Sisko Gallery, Seattle Washington
Louise Peterson, Sisko Gallery

Louise Peterson

"As a long time Great Dane owner, I see in these dogs a combination of playful goofiness and regal elegance. As a sculptor I see also a magnificent combination of long bones, muscled limbs, folds of skin, and dynamic movement. I donate a portion of my sales to rescue groups helping Great Danes less fortunate than my own. It is my desire to show the uncropped ear of the Great Dane as beautiful and elegant. Both artistically and ethically I think the ears should remain the soft velvet triangles they were meant to be." - Louise Peterson

I find the imagery available in non-objective art limitless and sometimes overwhelming. Consequently early on I made the decision to set parameters within which to work. I decided to look for sophisticated aesthetics in simple forms and concepts. The early sculptures were all made using the same basic shape, the first shape my hands made patting around a wad of clay. It was roughly a pear shape and I made a number of pieces with it: bubblegum machines, refrigerators, bible scenes and ecological statements. There was non-objective work as well but most of the pieces had some frame of reference. Nevertheless I decided to call it non-objective folk art and worked to define it and operate within its parameters.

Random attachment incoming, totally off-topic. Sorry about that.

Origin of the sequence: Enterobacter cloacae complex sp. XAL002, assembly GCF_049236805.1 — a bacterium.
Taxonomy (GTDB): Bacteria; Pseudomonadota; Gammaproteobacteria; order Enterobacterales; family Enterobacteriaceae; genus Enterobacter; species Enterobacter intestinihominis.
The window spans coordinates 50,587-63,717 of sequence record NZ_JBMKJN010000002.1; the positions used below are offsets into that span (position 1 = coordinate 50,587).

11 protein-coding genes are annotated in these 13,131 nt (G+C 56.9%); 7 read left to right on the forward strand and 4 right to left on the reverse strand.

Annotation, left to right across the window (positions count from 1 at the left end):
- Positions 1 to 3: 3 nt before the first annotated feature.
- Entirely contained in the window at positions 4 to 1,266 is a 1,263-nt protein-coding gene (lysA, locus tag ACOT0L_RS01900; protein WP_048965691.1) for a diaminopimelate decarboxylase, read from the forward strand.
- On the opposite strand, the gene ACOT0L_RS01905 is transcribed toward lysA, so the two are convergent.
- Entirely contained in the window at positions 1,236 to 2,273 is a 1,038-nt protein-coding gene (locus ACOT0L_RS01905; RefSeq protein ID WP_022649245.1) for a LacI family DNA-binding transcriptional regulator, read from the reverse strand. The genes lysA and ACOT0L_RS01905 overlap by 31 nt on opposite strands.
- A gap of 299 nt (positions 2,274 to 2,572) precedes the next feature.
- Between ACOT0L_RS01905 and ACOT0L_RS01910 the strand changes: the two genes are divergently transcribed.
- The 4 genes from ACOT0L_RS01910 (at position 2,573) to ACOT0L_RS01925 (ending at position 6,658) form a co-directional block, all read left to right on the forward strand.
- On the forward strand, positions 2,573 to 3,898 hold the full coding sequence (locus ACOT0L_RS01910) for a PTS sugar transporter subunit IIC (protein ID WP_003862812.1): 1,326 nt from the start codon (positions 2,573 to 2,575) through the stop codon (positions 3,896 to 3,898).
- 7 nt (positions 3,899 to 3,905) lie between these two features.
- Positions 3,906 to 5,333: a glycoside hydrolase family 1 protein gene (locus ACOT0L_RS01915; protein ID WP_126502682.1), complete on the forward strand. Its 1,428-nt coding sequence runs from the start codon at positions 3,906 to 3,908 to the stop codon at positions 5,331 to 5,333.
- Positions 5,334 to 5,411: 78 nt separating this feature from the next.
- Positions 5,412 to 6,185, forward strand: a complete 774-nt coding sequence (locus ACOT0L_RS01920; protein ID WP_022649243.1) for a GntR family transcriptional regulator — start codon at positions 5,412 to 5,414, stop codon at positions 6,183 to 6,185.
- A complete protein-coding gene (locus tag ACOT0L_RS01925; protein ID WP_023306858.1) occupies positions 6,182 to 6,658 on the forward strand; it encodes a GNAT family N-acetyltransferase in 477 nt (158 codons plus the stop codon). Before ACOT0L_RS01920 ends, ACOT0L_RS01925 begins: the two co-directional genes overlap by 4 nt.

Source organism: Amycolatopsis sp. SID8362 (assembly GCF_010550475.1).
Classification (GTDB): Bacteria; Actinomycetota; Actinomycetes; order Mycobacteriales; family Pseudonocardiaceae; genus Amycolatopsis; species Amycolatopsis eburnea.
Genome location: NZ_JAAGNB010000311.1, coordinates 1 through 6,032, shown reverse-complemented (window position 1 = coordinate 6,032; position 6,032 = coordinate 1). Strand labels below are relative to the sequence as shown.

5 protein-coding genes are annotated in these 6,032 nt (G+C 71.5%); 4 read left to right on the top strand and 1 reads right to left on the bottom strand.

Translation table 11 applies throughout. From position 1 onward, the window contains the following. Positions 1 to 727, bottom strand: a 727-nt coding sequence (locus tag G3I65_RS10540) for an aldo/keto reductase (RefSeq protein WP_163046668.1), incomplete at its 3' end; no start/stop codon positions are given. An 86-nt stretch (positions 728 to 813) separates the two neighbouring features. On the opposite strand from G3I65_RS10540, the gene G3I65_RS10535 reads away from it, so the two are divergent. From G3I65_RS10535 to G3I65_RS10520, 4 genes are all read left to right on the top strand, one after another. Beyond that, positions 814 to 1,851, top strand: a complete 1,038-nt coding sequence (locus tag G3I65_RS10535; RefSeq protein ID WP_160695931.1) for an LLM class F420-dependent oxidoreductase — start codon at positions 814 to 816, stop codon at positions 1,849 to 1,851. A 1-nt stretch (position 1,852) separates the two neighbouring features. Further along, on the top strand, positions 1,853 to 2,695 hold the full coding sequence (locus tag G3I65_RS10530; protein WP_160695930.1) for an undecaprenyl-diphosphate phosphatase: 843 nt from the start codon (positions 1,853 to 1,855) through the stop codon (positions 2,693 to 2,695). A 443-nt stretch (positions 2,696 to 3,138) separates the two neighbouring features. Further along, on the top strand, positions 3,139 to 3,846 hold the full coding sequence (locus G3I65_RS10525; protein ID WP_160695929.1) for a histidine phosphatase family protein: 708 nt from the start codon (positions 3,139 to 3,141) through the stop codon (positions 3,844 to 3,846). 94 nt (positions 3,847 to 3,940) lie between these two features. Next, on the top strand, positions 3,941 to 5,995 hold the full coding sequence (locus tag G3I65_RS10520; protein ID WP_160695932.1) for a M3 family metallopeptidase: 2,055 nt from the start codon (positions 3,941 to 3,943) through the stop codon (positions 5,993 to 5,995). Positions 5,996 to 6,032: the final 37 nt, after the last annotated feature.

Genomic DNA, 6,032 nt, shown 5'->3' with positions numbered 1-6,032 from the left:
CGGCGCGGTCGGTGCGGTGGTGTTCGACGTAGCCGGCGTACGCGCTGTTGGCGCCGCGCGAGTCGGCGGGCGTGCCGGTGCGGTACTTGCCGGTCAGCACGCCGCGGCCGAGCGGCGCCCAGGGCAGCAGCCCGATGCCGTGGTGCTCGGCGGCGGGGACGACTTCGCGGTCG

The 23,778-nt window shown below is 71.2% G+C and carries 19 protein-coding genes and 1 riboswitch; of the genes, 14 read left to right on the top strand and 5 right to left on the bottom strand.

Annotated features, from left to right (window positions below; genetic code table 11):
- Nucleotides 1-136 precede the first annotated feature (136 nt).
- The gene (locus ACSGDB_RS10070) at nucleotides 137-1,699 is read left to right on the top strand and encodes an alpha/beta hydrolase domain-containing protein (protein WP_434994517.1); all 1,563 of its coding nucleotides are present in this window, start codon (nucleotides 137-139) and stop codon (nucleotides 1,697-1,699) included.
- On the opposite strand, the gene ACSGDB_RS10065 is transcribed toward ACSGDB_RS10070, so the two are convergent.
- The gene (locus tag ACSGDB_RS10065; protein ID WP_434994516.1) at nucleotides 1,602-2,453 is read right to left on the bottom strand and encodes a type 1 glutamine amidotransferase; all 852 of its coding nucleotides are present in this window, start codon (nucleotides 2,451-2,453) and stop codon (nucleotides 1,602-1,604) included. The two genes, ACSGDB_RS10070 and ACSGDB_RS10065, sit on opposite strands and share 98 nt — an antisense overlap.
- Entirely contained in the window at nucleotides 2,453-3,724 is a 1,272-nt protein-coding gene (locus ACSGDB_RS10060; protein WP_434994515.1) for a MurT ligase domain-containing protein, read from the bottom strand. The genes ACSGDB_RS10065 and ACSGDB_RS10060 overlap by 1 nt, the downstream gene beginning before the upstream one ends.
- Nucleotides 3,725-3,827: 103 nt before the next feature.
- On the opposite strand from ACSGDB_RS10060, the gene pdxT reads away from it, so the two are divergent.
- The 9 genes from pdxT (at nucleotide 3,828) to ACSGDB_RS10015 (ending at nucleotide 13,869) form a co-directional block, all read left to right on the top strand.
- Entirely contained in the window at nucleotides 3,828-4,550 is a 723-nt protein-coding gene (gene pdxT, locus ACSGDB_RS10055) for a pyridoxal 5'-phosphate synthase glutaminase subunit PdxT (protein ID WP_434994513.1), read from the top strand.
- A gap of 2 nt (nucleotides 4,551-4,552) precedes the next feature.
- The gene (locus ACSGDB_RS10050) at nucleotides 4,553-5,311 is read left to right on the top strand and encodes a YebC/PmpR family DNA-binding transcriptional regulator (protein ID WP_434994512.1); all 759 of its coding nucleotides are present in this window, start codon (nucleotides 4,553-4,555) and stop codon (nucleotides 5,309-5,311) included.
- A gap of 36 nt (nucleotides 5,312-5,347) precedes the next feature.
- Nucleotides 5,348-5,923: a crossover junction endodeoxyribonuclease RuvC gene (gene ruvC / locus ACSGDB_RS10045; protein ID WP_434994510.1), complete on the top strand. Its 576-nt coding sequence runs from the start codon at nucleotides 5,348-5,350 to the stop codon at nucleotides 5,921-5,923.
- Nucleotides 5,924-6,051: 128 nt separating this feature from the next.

Eventually the forms started morphing to a more simple geometry. I also broadened the scope of materials used: cast resin, carved wood, forged and fabricated metals, and cast metals. However forged and fabricated bronze captured my attention most. Working directly with sheet metal to create multi-dimensional forms brings a raw honesty to the sculpture, and bronze that is well worked adds a richness rarely attained with other materials.

The work has also morphed conceptually. I’m still holding on to non-objective folk art thinking but use it as direction rather than definition. Instead of relying on a frame of reference I now look for depth of character in the work to provide conceptual value. I seek to communicate sophisticated aesthetics with a simple visual language that is honest and well worked.